“You Have Heard It Was Said”, NOT “You Have Heard It Was Written” (What’s going on in the beatitudes?)

April 3, 2011

Many people assume that in Mat 5 when Jesus says “you have heard it was said” that this means “you have heard it was written“. Thus, it’s assumed that Jesus is trumping the OT law with his superior teaching. This isn’t what’s going on. Jesus is actually trumping false assumptions and abuses of the OT law and is giving the correction.

For example, on divorce he says, “It was also said, ‘Whoever divorces his wife, let him give her a certificate of divorce.’ But I say to you that everyone who divorces his wife, except on the ground of sexual immorality, makes her commit adultery, and whoever marries a divorced woman commits adultery.”

He’s not saying the OT was wrong. He’s saying their interpretation of it lead to an abuse of the text. He gives them the proper understanding of that law. The Jews were getting divorced more casually since their religious attitude was that it’s OK with God to divorce as long as you have your slip of paper. Thus, they falsely assumed they were free from adultery. Jesus turns the tables that the correct interpretation is that when you divorce you’re creating a wake of adultery.

Or when Jesus mentions “you have heard that it was said, ‘an eye for an eye, and a tooth for a tooth'” etc., he balances an over-emphasis of this law with another aspect of the law, namely, Deut 15:8 which says, “but you shall open your hand to him and lend him sufficient for his need, whatever it may be.”

Jesus wasn’t teaching that the OT law was too abusive, nor was he changing it. They were abusing the law by over-emphasizing a part of it and by not being consistent with all of it. Thus, Jesus is again giving the fuller understanding and also destroying the traditional view.

Not only this but he also addresses an OT text which the Jews completely added to!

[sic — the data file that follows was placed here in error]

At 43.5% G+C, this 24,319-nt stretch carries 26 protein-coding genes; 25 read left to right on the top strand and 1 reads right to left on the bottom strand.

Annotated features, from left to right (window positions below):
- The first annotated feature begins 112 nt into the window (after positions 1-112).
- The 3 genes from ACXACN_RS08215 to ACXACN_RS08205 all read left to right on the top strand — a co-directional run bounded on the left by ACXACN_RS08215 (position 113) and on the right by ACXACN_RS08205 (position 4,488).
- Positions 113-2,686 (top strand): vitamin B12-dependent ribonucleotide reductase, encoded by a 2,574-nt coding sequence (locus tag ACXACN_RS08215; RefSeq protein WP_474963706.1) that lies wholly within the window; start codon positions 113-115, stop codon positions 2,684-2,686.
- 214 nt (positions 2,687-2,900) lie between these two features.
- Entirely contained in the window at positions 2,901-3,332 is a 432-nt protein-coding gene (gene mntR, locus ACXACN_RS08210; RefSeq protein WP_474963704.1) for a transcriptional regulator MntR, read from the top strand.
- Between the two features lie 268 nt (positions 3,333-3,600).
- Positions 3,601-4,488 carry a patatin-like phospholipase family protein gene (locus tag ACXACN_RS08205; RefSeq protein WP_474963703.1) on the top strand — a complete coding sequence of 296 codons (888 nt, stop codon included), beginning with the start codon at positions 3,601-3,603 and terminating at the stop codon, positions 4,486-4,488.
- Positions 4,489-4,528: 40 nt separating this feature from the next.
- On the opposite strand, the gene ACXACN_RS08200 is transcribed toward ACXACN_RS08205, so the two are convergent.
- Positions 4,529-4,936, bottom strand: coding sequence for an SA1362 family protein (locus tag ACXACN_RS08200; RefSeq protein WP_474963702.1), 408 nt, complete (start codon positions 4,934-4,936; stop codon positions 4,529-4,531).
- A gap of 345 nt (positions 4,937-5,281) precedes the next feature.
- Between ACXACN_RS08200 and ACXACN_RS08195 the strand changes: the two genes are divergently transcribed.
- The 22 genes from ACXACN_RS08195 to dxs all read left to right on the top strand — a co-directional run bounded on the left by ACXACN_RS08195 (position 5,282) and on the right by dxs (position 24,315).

Jesus says, “You have heard that it was said, ‘You shall love your neighbor and hate your enemy.'” The second greatest commandment is in Lev 19:18 to love your neighbor as yourself. There is no where in the OT that teaches to “hate your enemy”! Again, this is why Jesus is specifically saying “you have heard that it was said“, NOT “you have heard it was written“.

He’s addressing either the Jew’s (1) abuse in interpretation of a text, (2) their inconsistency and mishandling of a text, or (3) them completely making up their own laws and adding it to a text.

In conclusion, Jesus wasn’t one-upping the Torah! He wasn’t overriding it as it is so often thought. He was agreeing with it, but interpreting it without the spin that the Jew’s traditions put on it. This is extremely obvious in light of the fact that one of the traditions is no where in the OT (saying “hate your enemy”) and that Jesus reiterates something the OT already teaches, namely to love others (Deut 15:8). He wasn’t necessarily saying anything new. He was saying things which the Jews should have already grasped from what was previously revealed but they didn’t care about what was previously revealed as much as they cared about getting their self-righteous hands on it and changing it.

Instead, they filtered God’s word though their own traditions. All of the quotations when Jesus said “you have heard that it was said” were probably common sayings or verses from Scripture that had been repeated over and over for years by the Pharisees. The problem was that they had probably been quoted and repeated so much out of context that the original teaching had been lost. Thus, Jesus did what any good Shepherd would do and corrected it all in the spirit of love. We’re stupid sheep running around getting lost in the woods trying to tweak his word and make it fit our idols. Jesus says, “no, let me have that.”

Jesus expected them to be faithful to his word and derive the correct teaching from it. He held them accountable to do so, without the addition of an ultimate interpretive authority. He held them accountable to properly handle what was revealed. Jesus hated the mishandling of his word. He hated it being abused, being read inconsistently, and it being added to. Thus, we should hate that to. Jesus hated traditions. We should hate them to. At least when they get in the way of his word.



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